Digital Barbarism

June 24, 2009

Posted by Nick Sarno

Last week the New York Times posted the following review of Mark Helprin’s Digital Barbarism: A Writer’s Manifesto. In 2007, Helprin wrote an Op-Ed for the Times (online) arguing for the continuing extension of copyright, that the rights to a novel or poem should be “passed down not only to the author’s children, but to his children’s children’s children as well.” Because this is a kind of extreme and already outdated argument, people commented on his essay. Because it’s the internet, most of the comments were probably poorly written and not very thought-out. But instead of just not reading the comments, or posting his own comments and closing them all with the argument winning “PWNED!”, he wrote a book. This book.

This is my favorite paragraph of the review: “One could write a Talmud,” Helprin notes at one point, “in reaction to the oceans of material supplied by commentators who either deliberately or otherwise (probably otherwise) cannot grasp the meaning of a simple sentence.” True — but this does not mean that one should. In particular, one should never, ever write a book that includes, in its footnotes, “Posting No. 12” from, or “Posting 3:41” from — or comments by “Peep,” “Constantine” and “Anon,” from Matthew Yglesias’s blog. Helprin acknowledges the peculiarity of arguing with anonymous commenters rather than training his fire on more intellectually serious targets. “Why talk to the monkey when the organ grinder is in the room?” he wonders, quoting Churchill; the answer, he explains, is that in this case only the monkeys really matter.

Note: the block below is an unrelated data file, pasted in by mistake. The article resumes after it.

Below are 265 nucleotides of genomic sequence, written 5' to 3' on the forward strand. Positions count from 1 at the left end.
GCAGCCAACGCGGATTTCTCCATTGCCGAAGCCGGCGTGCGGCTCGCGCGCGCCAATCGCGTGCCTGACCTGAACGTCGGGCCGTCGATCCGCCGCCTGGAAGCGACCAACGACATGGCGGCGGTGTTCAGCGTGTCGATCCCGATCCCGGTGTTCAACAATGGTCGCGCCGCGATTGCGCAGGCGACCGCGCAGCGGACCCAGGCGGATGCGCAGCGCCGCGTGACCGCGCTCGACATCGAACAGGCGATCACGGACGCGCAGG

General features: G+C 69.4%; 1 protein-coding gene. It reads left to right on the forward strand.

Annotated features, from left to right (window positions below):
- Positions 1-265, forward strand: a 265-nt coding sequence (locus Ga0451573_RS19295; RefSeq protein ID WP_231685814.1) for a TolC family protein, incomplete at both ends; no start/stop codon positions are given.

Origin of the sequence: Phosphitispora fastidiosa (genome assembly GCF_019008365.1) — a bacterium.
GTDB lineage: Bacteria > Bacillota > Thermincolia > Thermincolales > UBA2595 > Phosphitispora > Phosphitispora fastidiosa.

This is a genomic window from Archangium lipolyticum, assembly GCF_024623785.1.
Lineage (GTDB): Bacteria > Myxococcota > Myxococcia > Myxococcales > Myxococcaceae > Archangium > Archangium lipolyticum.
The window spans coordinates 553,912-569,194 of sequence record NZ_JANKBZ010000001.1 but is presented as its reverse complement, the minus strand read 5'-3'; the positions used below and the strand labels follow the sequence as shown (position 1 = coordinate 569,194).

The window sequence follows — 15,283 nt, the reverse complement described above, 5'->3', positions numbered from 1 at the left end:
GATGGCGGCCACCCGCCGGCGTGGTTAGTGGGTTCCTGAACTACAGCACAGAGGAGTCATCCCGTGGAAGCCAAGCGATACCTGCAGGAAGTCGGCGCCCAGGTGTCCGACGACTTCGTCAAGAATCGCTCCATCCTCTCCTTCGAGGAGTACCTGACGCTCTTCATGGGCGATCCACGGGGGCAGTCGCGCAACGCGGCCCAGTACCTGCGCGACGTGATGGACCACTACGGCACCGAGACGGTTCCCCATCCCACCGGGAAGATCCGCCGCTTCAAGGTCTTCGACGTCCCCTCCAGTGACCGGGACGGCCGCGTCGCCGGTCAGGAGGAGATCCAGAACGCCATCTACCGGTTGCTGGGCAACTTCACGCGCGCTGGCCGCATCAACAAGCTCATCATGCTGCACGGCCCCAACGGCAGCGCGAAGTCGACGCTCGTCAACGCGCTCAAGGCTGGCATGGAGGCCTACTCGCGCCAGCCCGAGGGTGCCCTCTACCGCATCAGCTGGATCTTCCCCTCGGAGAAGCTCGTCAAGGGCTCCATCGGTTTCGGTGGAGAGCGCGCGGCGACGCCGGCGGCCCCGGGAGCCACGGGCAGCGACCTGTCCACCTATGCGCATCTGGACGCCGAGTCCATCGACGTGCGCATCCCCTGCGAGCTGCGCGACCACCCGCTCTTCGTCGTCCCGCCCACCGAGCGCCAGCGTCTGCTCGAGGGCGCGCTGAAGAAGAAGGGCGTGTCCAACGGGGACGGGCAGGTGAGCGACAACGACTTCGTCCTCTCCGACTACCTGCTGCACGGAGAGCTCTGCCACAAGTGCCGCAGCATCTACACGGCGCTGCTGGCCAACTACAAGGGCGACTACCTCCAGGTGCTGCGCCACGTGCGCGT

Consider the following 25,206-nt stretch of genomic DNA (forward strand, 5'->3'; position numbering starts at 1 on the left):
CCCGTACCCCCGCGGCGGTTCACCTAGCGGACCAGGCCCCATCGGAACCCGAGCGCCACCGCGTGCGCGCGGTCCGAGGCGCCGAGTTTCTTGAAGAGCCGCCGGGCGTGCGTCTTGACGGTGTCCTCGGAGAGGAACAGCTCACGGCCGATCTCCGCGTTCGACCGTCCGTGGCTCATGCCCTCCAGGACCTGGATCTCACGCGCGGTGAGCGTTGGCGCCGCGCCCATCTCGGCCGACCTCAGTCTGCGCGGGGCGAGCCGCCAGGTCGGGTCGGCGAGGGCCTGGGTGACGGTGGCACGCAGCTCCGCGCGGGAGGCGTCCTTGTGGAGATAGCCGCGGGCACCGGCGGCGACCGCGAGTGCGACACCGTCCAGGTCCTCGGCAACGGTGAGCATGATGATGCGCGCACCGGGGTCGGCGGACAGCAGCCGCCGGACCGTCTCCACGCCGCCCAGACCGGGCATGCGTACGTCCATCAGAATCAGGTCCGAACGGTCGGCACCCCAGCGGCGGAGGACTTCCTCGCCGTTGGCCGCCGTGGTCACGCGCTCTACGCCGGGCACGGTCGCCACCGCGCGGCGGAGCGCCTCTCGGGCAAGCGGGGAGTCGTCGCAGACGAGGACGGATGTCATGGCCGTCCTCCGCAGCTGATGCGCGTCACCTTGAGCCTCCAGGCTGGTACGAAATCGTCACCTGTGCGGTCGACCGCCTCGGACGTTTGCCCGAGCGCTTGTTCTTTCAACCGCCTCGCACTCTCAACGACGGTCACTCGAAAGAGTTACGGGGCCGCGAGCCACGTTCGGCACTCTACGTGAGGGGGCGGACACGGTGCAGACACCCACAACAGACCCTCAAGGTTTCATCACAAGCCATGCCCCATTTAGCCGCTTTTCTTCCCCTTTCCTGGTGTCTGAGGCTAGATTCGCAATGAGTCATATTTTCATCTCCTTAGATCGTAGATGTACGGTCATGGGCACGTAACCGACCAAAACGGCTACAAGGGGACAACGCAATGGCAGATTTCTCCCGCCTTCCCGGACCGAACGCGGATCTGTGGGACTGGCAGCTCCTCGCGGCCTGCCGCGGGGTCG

Read the rest of the review, as well as a pretty sensible solution to the whole copyright thing, here.


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